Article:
1. says

    Any time I read “Ancient X is good for your health,” I hear the woo siren. You are endorsing him and his credentials seem sound, but I do wish he (or his promoters) had come up with a less pseudoscience sounding poster.

  2. grasshopper says

    Decades ago, before the first gulf war, I recall a news story lauding the efforts of Australian scientists/agronomists in their attempts to eradicate the cancer-causing silicon-fibre content of wheat grown in northern Iraq. I think the prevalent cancer was of the head-and-neck type and it was remarkably common.

    The scientists were successful in selectively breeding a variety of wheat suitable for the local environment and eradicating the silicon content, and the cancer rate was markedly reduced.

    But the original wheat was ancient, and therefore excellent for your health!

  3. grasshopper says

    I forgot to add this link, which has some information about the nasty things that silicon in plants can cause.

  4. says

    It reminded me of the article that I had read in what I thought was a few days back. But alas, time runs so fast in old age it was more than an year ago.
    Today’s wheat is not your grandmas’ wheat. But I come from a rice eating society which abhorred wheat as a foreign food. But it tasted so good. I just go by my belief to behave like a rat. Never eat one thing too much – three times a day and seven days a week… except the cheesecake.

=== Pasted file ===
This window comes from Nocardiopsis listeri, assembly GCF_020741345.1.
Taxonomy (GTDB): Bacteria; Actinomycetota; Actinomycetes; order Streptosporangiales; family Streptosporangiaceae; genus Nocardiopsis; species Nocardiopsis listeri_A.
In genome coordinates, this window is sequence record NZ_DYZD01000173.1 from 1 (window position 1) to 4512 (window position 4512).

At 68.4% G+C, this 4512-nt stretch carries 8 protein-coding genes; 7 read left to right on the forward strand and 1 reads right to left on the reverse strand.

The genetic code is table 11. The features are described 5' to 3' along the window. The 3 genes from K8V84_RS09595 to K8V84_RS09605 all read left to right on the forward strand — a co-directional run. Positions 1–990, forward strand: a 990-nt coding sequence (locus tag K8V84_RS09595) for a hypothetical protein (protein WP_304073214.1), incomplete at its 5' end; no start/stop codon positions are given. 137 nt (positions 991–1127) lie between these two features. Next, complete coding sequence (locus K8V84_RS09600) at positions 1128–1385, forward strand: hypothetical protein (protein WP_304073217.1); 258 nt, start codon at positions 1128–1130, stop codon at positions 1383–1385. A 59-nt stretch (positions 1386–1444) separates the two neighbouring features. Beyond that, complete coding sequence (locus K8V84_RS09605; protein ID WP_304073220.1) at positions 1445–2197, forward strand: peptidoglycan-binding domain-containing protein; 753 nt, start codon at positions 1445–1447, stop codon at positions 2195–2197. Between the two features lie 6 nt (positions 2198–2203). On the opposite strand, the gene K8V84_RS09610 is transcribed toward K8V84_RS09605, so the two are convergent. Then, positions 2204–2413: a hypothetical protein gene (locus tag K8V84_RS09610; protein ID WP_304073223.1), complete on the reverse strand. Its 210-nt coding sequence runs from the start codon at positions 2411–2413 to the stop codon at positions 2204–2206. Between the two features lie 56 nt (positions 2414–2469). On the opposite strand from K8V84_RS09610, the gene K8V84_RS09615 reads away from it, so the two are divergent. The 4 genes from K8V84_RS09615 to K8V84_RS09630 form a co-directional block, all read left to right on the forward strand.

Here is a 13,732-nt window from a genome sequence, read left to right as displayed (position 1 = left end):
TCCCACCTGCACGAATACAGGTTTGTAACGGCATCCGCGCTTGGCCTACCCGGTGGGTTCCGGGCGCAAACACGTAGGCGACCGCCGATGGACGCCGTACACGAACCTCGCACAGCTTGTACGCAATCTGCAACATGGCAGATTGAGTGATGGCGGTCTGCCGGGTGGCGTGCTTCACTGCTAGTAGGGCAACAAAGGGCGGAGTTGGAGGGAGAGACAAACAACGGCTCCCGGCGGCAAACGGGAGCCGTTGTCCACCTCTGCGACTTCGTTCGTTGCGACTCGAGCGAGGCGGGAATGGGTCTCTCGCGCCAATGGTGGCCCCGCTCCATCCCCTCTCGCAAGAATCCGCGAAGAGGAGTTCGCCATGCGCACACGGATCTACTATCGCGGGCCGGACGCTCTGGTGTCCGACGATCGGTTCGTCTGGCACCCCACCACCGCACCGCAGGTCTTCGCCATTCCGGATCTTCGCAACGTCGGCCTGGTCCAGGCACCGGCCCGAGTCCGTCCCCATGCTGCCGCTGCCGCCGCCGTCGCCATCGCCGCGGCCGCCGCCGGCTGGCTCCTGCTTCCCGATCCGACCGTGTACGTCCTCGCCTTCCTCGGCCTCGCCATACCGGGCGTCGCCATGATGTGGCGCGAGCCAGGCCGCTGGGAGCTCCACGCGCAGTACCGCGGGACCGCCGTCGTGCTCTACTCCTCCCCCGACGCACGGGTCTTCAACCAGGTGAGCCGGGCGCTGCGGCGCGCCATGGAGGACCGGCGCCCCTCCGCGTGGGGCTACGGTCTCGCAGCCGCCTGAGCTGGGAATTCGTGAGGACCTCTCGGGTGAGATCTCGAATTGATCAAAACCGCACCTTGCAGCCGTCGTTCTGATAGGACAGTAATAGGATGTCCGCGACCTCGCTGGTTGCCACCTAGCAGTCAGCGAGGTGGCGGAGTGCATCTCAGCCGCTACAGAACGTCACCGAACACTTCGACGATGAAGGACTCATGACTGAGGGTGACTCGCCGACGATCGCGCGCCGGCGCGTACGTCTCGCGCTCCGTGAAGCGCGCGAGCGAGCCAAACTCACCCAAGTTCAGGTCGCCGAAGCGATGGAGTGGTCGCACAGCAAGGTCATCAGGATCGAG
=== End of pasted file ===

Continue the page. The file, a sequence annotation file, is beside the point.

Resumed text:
5. says

    I can guess what the talk is about. The USDA labs in Morris do a lot of research on alternative crops — they make novel hybrids to select for advantageous traits. I suspect that it isn’t in praise of ancient stocks in themselves, but that they are a source for agriculturally useful genes that have been bred out of existing stocks.

  6. mildlymagnificent says

    Aha! Reminds me I haven’t bought everything on my reading list. There’s a great book – or it seems to be so – from a discussion I watched on Australian history. Turns out there were, and still are somewhere, a few indigenous strains of wheat here and, not so surprising once that fact is absorbed, also some indigenous forms of rice. Dark Emu by Bruce Pascoe.

    Perhaps I’ll promote it through the ranks and get it a bit sooner than I might otherwise have done.

  7. markd555 says

    Well that’s damn stupid.
    The wheat gluten protein is the same stuff that screws up my stomach (celiac) for over a week no matter if it’s “ancient” or not, or what species it is.

    I’m all for preserving plant genomes, but we don’t need this BS of people saying people with gluten intolerance and celiac can eat it. If it’s even remotely in the genus Triticum that’s a hard: NO they CANNOT.

    spelt differently

    Heh heh

  8. Dr Marcus Hill Ph.D. (arguing from his own authority) says

    I’m reminded of the objective view on the main beneficiary of the agricultural revolution. Our self-centered view is that humans harnessed wheat, allowing us to flourish far more than ever before. The fact, especially if you look at how much of the world is covered in wheat now compared to pre-agricultural times, is that the agricultural revolution was when wheat harnessed humans to allow it to flourish as never before.